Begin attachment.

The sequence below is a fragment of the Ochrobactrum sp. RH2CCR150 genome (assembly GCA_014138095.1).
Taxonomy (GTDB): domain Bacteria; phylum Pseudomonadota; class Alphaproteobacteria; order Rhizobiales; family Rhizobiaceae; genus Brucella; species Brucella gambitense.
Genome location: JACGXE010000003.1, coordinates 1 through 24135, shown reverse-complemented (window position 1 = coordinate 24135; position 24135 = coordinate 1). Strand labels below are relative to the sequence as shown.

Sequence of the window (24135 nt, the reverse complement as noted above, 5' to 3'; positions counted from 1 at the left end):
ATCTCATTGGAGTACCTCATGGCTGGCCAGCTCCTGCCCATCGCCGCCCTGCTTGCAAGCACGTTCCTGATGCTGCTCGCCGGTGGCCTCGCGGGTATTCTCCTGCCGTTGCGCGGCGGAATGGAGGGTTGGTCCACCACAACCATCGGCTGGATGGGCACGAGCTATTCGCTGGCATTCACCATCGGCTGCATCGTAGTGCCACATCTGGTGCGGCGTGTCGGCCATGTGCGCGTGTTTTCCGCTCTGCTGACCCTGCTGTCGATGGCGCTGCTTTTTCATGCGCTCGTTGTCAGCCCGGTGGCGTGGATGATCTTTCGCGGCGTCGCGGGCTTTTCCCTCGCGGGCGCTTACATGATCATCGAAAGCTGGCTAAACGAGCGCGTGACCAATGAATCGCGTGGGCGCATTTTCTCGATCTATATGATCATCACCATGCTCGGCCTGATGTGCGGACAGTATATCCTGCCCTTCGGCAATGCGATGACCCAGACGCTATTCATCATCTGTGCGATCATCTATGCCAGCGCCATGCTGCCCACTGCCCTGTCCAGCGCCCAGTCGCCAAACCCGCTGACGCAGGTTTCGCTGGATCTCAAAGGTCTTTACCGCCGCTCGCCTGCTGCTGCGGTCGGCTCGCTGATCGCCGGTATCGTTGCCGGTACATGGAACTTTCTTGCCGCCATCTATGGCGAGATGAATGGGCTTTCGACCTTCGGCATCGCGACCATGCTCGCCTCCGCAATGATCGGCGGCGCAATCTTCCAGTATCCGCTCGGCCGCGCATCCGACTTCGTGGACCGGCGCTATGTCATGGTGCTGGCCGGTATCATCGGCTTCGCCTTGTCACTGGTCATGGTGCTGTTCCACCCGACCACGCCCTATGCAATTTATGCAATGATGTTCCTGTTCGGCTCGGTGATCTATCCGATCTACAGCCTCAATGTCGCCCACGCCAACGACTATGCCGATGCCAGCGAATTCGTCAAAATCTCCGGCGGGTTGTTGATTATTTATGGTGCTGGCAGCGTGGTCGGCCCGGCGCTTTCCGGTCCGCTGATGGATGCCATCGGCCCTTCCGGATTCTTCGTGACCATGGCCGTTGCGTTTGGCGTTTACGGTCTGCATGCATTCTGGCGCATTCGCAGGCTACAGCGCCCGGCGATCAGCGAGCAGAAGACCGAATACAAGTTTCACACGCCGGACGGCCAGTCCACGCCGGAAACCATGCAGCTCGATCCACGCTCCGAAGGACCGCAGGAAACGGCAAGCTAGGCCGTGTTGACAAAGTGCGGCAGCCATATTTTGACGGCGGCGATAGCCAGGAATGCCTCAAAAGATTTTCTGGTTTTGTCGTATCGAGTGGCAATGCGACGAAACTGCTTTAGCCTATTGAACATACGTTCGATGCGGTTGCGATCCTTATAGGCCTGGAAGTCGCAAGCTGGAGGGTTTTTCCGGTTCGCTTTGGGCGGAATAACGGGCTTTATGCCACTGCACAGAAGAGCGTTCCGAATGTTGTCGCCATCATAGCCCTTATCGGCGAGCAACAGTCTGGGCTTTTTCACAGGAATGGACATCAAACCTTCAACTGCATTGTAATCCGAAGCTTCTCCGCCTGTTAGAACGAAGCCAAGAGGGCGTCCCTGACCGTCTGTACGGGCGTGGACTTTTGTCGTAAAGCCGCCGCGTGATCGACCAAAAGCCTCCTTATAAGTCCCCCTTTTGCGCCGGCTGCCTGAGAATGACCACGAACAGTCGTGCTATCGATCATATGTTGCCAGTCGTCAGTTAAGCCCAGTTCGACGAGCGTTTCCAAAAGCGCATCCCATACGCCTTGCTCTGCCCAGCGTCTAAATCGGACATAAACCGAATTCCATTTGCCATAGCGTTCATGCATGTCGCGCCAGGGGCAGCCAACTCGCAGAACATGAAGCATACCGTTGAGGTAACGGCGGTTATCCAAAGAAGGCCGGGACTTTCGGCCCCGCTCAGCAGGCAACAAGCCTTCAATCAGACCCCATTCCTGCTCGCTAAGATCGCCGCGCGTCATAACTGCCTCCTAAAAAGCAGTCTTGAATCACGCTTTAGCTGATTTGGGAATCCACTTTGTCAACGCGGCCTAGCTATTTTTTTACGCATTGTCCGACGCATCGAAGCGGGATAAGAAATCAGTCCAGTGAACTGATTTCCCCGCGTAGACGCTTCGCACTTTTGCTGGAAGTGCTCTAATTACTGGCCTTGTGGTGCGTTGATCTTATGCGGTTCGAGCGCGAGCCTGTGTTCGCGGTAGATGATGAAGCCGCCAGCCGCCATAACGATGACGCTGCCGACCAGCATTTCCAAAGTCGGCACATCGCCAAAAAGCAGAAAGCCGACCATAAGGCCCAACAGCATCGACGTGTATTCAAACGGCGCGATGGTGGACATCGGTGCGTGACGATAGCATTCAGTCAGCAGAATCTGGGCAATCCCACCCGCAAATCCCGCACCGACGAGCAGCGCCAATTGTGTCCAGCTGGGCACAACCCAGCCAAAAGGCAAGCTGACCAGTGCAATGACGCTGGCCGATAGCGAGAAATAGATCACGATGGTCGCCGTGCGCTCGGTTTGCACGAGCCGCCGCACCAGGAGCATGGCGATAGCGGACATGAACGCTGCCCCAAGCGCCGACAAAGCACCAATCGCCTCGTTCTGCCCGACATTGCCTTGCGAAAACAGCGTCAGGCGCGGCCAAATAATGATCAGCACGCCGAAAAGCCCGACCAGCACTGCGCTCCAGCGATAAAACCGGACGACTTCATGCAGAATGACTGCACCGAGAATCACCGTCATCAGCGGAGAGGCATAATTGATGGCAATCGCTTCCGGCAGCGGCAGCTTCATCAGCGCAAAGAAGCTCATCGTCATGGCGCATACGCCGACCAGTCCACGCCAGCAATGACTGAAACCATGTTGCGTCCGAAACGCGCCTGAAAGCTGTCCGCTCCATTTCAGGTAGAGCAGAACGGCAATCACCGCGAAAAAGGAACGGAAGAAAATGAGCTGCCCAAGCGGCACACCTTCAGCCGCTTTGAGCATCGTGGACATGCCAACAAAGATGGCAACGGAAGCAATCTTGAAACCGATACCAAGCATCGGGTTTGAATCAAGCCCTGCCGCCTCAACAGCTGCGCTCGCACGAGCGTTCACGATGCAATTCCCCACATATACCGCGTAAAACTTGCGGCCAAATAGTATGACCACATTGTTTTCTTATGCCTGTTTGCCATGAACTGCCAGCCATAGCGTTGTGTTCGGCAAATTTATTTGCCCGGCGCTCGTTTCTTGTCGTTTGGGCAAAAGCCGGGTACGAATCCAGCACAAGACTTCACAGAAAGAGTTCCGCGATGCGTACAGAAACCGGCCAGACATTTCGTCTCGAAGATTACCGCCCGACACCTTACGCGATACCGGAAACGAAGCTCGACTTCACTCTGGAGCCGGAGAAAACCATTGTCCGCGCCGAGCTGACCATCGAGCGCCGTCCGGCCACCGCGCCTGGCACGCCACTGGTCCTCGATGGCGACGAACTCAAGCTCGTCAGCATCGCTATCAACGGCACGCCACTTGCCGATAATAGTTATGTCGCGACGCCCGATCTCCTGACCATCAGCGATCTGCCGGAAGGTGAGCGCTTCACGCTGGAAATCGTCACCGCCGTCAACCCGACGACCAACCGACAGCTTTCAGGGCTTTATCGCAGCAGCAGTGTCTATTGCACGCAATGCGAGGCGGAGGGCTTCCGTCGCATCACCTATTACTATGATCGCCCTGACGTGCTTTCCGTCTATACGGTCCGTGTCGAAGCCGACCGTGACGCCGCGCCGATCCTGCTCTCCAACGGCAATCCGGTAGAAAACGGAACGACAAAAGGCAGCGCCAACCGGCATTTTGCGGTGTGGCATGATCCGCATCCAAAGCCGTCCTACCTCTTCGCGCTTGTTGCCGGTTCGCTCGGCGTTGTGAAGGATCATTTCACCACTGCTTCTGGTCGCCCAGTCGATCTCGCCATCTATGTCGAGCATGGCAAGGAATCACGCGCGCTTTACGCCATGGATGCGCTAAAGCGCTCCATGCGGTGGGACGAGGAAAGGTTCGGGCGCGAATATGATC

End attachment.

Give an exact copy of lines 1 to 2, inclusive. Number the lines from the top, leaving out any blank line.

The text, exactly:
The sequence below is a fragment of the Ochrobactrum sp. RH2CCR150 genome (assembly GCA_014138095.1).
Taxonomy (GTDB): domain Bacteria; phylum Pseudomonadota; class Alphaproteobacteria; order Rhizobiales; family Rhizobiaceae; genus Brucella; species Brucella gambitense.